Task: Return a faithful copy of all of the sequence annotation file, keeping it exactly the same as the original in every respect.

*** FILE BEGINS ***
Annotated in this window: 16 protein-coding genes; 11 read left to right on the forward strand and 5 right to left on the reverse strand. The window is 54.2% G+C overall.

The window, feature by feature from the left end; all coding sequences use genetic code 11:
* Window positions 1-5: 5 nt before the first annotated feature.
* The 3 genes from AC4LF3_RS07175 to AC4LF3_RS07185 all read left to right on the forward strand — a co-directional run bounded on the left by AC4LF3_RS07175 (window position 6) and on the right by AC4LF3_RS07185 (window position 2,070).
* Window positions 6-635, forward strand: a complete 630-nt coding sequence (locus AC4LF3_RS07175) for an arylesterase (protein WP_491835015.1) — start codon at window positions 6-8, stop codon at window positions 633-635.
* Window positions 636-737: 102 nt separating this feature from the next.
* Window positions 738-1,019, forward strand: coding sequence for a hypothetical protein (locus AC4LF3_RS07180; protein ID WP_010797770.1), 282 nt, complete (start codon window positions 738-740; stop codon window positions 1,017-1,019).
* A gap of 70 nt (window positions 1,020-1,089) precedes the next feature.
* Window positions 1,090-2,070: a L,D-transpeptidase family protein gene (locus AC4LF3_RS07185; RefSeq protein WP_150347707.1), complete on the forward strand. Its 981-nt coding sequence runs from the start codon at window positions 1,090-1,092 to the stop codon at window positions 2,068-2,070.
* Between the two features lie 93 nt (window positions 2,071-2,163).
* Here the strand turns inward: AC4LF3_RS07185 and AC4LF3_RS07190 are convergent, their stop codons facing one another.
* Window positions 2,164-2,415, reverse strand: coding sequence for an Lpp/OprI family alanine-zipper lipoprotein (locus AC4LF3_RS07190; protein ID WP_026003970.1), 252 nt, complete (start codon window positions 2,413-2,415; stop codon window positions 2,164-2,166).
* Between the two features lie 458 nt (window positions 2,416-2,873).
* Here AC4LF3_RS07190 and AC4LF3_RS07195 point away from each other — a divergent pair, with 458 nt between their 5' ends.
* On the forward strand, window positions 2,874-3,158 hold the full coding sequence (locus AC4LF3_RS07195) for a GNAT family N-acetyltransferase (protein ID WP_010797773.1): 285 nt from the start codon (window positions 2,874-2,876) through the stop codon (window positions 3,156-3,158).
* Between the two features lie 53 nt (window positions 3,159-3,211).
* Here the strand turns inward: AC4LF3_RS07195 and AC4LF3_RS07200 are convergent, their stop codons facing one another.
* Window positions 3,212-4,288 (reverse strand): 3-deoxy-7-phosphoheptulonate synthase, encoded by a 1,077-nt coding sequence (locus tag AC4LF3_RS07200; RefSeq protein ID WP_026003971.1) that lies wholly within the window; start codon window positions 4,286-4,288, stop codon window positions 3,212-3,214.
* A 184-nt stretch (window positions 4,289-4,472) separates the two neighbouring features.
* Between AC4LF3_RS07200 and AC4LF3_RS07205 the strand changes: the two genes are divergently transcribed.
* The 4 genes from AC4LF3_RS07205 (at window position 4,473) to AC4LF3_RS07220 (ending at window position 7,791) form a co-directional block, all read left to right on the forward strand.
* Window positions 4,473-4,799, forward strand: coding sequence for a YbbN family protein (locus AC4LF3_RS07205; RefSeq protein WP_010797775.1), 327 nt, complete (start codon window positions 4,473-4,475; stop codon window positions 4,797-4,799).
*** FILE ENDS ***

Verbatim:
Annotated in this window: 16 protein-coding genes; 11 read left to right on the forward strand and 5 right to left on the reverse strand. The window is 54.2% G+C overall.

The window, feature by feature from the left end; all coding sequences use genetic code 11:
* Window positions 1-5: 5 nt before the first annotated feature.
* The 3 genes from AC4LF3_RS07175 to AC4LF3_RS07185 all read left to right on the forward strand — a co-directional run bounded on the left by AC4LF3_RS07175 (window position 6) and on the right by AC4LF3_RS07185 (window position 2,070).
* Window positions 6-635, forward strand: a complete 630-nt coding sequence (locus AC4LF3_RS07175) for an arylesterase (protein WP_491835015.1) — start codon at window positions 6-8, stop codon at window positions 633-635.
* Window positions 636-737: 102 nt separating this feature from the next.
* Window positions 738-1,019, forward strand: coding sequence for a hypothetical protein (locus AC4LF3_RS07180; protein ID WP_010797770.1), 282 nt, complete (start codon window positions 738-740; stop codon window positions 1,017-1,019).
* A gap of 70 nt (window positions 1,020-1,089) precedes the next feature.
* Window positions 1,090-2,070: a L,D-transpeptidase family protein gene (locus AC4LF3_RS07185; RefSeq protein WP_150347707.1), complete on the forward strand. Its 981-nt coding sequence runs from the start codon at window positions 1,090-1,092 to the stop codon at window positions 2,068-2,070.
* Between the two features lie 93 nt (window positions 2,071-2,163).
* Here the strand turns inward: AC4LF3_RS07185 and AC4LF3_RS07190 are convergent, their stop codons facing one another.
* Window positions 2,164-2,415, reverse strand: coding sequence for an Lpp/OprI family alanine-zipper lipoprotein (locus AC4LF3_RS07190; protein ID WP_026003970.1), 252 nt, complete (start codon window positions 2,413-2,415; stop codon window positions 2,164-2,166).
* Between the two features lie 458 nt (window positions 2,416-2,873).
* Here AC4LF3_RS07190 and AC4LF3_RS07195 point away from each other — a divergent pair, with 458 nt between their 5' ends.
* On the forward strand, window positions 2,874-3,158 hold the full coding sequence (locus AC4LF3_RS07195) for a GNAT family N-acetyltransferase (protein ID WP_010797773.1): 285 nt from the start codon (window positions 2,874-2,876) through the stop codon (window positions 3,156-3,158).
* Between the two features lie 53 nt (window positions 3,159-3,211).
* Here the strand turns inward: AC4LF3_RS07195 and AC4LF3_RS07200 are convergent, their stop codons facing one another.
* Window positions 3,212-4,288 (reverse strand): 3-deoxy-7-phosphoheptulonate synthase, encoded by a 1,077-nt coding sequence (locus tag AC4LF3_RS07200; RefSeq protein ID WP_026003971.1) that lies wholly within the window; start codon window positions 4,286-4,288, stop codon window positions 3,212-3,214.
* A 184-nt stretch (window positions 4,289-4,472) separates the two neighbouring features.
* Between AC4LF3_RS07200 and AC4LF3_RS07205 the strand changes: the two genes are divergently transcribed.
* The 4 genes from AC4LF3_RS07205 (at window position 4,473) to AC4LF3_RS07220 (ending at window position 7,791) form a co-directional block, all read left to right on the forward strand.
* Window positions 4,473-4,799, forward strand: coding sequence for a YbbN family protein (locus AC4LF3_RS07205; RefSeq protein WP_010797775.1), 327 nt, complete (start codon window positions 4,473-4,475; stop codon window positions 4,797-4,799).